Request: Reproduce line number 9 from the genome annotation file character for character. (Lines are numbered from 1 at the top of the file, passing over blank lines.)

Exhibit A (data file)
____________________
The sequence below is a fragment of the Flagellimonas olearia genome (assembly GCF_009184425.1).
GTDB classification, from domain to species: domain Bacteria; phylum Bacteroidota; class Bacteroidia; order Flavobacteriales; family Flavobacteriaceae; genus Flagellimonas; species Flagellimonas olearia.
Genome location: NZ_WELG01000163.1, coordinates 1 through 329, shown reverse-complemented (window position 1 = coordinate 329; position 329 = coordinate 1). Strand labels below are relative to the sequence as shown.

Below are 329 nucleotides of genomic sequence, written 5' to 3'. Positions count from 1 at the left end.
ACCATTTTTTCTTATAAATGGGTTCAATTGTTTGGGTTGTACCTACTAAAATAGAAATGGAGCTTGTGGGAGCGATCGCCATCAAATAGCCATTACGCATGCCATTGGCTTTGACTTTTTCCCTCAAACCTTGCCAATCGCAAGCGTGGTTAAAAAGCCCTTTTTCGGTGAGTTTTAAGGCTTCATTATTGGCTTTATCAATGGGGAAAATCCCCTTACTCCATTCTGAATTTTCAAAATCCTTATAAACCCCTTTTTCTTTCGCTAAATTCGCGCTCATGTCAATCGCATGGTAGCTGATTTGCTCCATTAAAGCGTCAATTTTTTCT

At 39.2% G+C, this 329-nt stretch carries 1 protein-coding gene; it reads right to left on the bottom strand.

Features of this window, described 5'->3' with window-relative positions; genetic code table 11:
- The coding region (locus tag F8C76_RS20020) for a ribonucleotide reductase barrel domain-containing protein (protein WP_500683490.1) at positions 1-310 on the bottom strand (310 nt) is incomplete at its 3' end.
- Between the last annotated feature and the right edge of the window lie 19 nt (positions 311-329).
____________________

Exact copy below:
- Between the last annotated feature and the right edge of the window lie 19 nt (positions 311-329).